CWD's dietitian Mike Schurig led a discussion about how to use advanced pump features for counting carbs. He also discussed realistic carb-counting, i.e., accounting for the portion size on the plate instead of the portion size in the book or on the computer screen. The parents had some great questions for Mike and the interaction covered a lot of carb-counting territory!
Sunday was also discussion group day and there were some great opportunities! The moms discussion group, led by Lauren Lanning and Intissar Ben Halim, covered a range of topics. Same with the dads group led by Jeff Hitchcock and Mark Fox. Both groups reported that as always with these discussions - there wasn't nearly enough time for everyone to share their ideas, but it was a good start and it was yet another opportunity to share ideas!
The teens combined a mix of some very serious discussion with some very fun hands-on learning activities. The teens spent Saturday afternoon analyzing some of the 'treats' at the food court in the Galleria (i.e., what exactly is the nutritional and carb content of some of this stuff?) and then spent Sunday afternoon ice skating at the Galleria ice rink! Many thanks to teen staffers Natalie Bellini and Jim Vail for leading all of these activities!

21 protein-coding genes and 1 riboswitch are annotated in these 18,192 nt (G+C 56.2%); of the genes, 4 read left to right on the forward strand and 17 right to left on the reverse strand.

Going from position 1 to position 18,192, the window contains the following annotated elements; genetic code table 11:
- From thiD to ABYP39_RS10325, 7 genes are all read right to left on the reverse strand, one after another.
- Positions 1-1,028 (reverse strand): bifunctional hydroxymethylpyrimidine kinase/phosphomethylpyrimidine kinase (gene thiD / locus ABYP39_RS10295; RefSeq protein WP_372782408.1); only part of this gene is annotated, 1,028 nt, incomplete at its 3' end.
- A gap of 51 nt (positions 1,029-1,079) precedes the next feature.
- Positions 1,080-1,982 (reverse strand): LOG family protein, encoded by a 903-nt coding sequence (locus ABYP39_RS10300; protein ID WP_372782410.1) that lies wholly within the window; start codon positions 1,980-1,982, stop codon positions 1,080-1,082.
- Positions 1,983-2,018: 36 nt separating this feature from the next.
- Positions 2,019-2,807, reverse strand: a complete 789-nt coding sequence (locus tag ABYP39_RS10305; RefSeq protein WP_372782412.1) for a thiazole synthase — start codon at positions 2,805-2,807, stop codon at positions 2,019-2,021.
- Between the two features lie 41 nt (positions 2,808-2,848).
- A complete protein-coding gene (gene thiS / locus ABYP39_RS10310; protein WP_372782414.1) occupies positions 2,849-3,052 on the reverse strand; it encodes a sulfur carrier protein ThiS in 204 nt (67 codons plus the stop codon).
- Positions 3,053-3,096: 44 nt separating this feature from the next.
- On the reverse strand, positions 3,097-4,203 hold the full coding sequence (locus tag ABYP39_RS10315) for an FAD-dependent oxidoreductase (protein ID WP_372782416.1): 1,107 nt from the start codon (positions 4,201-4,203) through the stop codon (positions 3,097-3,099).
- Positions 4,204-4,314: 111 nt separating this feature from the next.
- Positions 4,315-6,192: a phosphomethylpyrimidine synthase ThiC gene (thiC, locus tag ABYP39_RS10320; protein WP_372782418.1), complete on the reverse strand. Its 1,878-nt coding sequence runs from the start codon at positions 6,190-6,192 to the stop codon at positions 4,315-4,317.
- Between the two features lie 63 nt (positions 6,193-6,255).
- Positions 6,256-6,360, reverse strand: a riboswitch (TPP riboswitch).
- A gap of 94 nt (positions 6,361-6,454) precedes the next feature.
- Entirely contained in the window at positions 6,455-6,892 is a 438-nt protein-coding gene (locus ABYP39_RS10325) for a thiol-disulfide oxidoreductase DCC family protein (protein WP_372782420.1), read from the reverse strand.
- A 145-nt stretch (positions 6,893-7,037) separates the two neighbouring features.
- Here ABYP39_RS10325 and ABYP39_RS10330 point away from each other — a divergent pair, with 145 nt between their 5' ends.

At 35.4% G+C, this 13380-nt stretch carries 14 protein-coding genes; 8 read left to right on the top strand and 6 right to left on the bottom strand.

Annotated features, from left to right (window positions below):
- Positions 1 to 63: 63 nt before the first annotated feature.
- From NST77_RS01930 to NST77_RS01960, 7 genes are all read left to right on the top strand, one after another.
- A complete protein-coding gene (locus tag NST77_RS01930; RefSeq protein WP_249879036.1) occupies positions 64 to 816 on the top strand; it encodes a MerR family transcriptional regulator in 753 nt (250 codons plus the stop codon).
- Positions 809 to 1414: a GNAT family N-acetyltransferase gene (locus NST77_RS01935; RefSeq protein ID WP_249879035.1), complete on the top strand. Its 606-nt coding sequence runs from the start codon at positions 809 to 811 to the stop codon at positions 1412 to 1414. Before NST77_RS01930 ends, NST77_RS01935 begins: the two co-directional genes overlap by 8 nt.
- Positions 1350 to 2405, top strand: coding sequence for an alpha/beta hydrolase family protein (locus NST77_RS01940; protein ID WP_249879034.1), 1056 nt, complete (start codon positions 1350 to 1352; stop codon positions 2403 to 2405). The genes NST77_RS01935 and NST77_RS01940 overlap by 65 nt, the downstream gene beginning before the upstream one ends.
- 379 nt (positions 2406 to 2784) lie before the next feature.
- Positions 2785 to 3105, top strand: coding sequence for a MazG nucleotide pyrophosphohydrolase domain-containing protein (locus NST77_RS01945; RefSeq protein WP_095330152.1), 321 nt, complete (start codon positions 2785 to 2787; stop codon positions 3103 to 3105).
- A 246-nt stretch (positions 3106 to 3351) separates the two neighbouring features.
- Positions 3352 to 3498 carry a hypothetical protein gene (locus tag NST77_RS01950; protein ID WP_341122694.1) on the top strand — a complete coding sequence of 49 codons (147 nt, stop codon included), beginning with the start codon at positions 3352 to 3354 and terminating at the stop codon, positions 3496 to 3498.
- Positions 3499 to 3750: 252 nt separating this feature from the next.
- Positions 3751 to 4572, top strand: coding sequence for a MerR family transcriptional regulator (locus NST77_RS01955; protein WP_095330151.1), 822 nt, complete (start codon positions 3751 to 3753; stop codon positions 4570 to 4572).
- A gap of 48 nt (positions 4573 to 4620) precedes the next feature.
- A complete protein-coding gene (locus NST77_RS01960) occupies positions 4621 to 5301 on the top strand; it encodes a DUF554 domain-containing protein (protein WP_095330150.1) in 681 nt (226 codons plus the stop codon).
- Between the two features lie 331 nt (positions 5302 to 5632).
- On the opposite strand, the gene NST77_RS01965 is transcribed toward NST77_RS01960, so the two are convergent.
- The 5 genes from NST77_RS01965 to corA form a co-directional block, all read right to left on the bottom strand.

The tween group - ages 10-12 also had a wonderful mix of learning and fun in their schedule. During the weekend, the tweens had some great discussion with Fitness Instructor Harold Sanco and CWD Dietitian Mike Schurig regarding how to manage diabetes, diet, and exercise in a healthy way. Tween program leaders Justin Abel, Kim Kelly, Anne Sides, and Jennifer Ochoa led a rousing game of Diabetes Taboo, which actually drew some spectators! On Sunday afternoon, the tweens joined the teens ice skating at the Galleria and doing a bit of their own Food Court analysis!